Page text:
On May 27, Belarusian state media reported that foreign citizens would no longer be required to show PCR test results or certificates of vaccination against coronavirus (COVID-19) in order to enter Belarus. The decision came into force already the next day.
Belarus is becoming more and more inaccessible to reach by air and an overall less tempting travel destination due to its support for Russia’s invasion of Ukraine, increased tensions with the West and western sanctions. This development is definitely hitting the regime’s attempts to establish a tourism sector hard, but it also decreases the inflow of foreign investments and foreign currency spending in the country.
Entry by land from the EU
The Belarusian regime’s brutal repression of its citizens after the 2020 presidential elections was not exactly received positively by the people living in post-Soviet Lithuania, Latvia and former socialist Poland. It’s estimated that over a 100,000 Belarusians fled to the neighbouring EU-countries in fear of repression or because they simply could not stand living under the repressive regime any longer.
Furthermore, last year’s migrant crisis between Belarus and the EU prompted Poland, Lithuania and Latvia to build border walls along their borders with Belarus, complemented by camera surveillance. Poland’s border guard announced last week that its border wall, complete with all camera surveillance, would be finished by the end of June.
Poles, Lithuanians and Latvians’ worsening perception of Belarus along with the countries’ respective governments’ travel warnings are clearly worrying Minsk, as seen by the sudden liberalisation of its border controls.
Between April and May this year, Belarus introduced a Visa-waiver for Latvians and Lithuanians travelling to Belarus by land. The waiver was recently extended to 2023. According to state Belarusian media, Belarusian strongman Alexander Lukashenko on May 27 also “gave instructions” to remove all travel barriers for Lithuanian and Latvia citizens wanting to visit Belarus, most likely in an attempt to show a friendly position towards these countries and appear as a benevolent leader.
Lithuania’s and Latvia’s governments have still warned their citizens of travelling to Belarus due to possible malicious intentions from the Belarusian side. To this, Lukashenko retorted that “Since they don't want the people to say that Belarusians live a normal life, they simply don't let them out. Here is democracy for you,” during his Easter speech.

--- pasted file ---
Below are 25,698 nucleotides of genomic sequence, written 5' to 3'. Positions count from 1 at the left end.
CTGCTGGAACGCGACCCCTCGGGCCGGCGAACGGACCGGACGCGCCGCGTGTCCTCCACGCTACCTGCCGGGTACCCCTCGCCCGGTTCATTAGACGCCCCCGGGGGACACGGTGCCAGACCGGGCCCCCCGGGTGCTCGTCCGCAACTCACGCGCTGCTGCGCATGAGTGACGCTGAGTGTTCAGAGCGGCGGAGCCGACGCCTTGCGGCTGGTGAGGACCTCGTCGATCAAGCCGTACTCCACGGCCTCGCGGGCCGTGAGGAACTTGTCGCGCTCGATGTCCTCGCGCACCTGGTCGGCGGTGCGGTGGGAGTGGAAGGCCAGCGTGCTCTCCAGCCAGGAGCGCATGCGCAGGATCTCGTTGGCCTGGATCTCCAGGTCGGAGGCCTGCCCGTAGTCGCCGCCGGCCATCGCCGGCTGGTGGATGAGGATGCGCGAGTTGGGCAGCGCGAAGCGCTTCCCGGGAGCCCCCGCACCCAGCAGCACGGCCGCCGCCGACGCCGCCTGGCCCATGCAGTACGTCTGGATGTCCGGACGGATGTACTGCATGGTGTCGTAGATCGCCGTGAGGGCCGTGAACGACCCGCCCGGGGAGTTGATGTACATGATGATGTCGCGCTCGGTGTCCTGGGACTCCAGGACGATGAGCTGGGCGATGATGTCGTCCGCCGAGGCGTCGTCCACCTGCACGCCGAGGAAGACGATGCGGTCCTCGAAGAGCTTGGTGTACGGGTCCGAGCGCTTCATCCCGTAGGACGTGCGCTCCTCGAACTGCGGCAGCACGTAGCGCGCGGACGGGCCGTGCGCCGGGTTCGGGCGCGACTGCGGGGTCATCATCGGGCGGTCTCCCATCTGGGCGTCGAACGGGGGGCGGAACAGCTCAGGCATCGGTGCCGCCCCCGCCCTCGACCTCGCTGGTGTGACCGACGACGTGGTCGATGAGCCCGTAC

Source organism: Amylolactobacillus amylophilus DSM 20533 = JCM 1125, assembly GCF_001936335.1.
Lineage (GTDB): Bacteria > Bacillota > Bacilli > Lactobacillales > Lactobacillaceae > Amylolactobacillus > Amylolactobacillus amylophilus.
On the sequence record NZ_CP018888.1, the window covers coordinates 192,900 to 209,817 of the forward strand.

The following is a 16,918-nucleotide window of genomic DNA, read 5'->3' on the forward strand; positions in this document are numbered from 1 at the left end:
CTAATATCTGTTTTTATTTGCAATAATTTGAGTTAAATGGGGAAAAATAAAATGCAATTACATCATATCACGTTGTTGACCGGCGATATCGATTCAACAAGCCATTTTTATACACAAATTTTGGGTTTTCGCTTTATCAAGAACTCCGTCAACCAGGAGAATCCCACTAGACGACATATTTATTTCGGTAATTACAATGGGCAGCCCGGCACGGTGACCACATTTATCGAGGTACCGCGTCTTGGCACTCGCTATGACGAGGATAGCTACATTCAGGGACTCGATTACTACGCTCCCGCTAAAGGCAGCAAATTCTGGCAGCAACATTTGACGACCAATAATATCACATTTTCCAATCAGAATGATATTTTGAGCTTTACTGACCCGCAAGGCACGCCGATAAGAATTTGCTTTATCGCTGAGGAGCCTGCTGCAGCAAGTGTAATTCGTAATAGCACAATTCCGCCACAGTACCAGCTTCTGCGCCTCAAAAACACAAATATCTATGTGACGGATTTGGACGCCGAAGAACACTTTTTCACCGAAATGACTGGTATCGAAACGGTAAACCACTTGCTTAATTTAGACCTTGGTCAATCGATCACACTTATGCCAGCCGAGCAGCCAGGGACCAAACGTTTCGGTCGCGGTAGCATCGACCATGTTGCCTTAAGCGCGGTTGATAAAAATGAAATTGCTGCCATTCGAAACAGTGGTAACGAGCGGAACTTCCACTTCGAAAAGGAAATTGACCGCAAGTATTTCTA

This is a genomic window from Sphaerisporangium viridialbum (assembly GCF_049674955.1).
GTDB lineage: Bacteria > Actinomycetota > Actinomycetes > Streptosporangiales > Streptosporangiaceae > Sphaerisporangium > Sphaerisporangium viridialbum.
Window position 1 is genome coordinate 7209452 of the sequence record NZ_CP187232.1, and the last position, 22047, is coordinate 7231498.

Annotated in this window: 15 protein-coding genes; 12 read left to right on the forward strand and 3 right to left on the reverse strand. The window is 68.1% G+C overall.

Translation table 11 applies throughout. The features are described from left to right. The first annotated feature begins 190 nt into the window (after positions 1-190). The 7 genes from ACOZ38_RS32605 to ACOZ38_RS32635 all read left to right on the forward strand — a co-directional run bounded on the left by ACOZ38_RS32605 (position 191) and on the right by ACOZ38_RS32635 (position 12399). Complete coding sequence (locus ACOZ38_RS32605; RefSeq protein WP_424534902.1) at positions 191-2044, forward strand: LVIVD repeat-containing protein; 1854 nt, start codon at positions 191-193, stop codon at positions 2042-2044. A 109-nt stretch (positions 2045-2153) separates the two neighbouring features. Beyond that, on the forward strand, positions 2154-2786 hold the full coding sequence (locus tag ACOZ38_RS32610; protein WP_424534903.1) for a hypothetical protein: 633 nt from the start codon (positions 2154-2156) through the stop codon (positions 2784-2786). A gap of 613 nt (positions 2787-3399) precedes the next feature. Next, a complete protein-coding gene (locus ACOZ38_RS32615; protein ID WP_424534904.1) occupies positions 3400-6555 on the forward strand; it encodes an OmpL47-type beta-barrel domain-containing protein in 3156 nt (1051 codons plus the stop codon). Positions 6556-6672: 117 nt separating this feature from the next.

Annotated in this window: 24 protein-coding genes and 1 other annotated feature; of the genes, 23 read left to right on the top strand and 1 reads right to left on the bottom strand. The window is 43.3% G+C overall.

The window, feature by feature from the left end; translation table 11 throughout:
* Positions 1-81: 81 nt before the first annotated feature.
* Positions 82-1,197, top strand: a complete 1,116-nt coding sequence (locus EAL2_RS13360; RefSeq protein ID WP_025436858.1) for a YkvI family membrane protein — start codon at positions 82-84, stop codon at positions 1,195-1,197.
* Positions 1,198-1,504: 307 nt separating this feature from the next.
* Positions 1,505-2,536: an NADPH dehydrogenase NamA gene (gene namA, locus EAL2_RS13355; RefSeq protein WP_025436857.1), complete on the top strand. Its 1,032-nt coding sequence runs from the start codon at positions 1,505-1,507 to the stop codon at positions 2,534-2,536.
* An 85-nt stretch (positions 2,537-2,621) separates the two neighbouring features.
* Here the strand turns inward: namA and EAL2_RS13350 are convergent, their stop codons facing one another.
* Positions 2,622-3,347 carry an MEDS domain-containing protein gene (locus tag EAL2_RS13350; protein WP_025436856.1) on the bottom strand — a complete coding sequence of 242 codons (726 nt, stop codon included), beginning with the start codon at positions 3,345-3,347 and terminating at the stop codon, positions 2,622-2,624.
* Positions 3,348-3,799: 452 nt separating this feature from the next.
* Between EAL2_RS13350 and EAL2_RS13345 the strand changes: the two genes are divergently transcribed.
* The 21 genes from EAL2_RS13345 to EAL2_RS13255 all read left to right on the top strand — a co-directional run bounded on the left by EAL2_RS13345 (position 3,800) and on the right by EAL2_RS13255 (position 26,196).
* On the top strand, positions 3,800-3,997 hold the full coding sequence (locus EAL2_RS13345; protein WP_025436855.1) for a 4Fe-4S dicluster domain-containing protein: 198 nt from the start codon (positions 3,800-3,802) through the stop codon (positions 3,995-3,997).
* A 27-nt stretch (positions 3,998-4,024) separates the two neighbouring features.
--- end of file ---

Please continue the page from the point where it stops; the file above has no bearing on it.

Ironically, Lukashenko also referred to himself as a dictator in the same speech while telling Belarusians that “you've criticised me for dictatorship time and again. But this dictatorship ensures order. You would be naked and poor if not for the dictatorship.”
The route from Ukraine and entry by air
As if the domestic repressions and the migrant crisis weren’t enough, Belarus’ support for Russia’s invasion of Ukraine has made it look even worse. Ukraine is today propping up the border checkpoints it shares with Belarus with concrete in order to prevent future border breaches and has terminated almost all economic relations with Belarus.
Because of this, Ukrainians are both having a hard time reaching Belarus as well as staying there, since their cards most likely won’t work due to western sanctions on Belarusian banks and the Ukrainian government’s bilateral financial sanctions against Belarus.
In addition to this, the EU and Ukrainian ban on Belarusian planes entering their airspace following the Belarusian regime’s forced landing of a passenger plane between Greece and Lithuania last year has caused most foreign air carriers to leave Belarus. The only air carriers currently operating in Belarus are Belarus’ Belavia, Russia’s Aeroflot and Uzbekistan Airways.
Only last week, Israel banned Belarusian planes from being serviced in the country, halting all of Belavia’s flights to Israel. Moreover, Turkish Airlines, which previously offered an alternative route from Belarus to the EU through Turkey, can’t operate in Belarus anymore due to the war in Ukraine. This leaves Belarusians with relatively few options to leave the country by air, and foreigners with relatively few options to enter by air.
Since EU flights are today bypassing Belarus, the country’s air navigation company Belaeronavigatsia has serviced twice as few flights over the past four months. Recent EU sanctions that also ban the lease of aircraft to Belarus have reduced the country’s flagship carrier Belavia’s fleet from the 29 aircraft it had last year to its current 17.
While the decreased revenue that this entails is certainly not enough to cause any immediate crisis for the Belarusian state budget, it is nevertheless a nuisance to the regime, and drastically lowers employment opportunities in the tourism and flight sectors.
The regime is therefore likely hoping to partly increase the country’s relevance as a travel destination, receive foreign currency from visiting foreigners and to normalise relations with some of its neighbours by removing entry requirements. However, the possibility of success for any of this is strongly limited. Other than possibly receiving a more visitors from Lithuania and Latvia who wish to visit friends and family in Belarus, the country will likely continue to become increasingly isolated.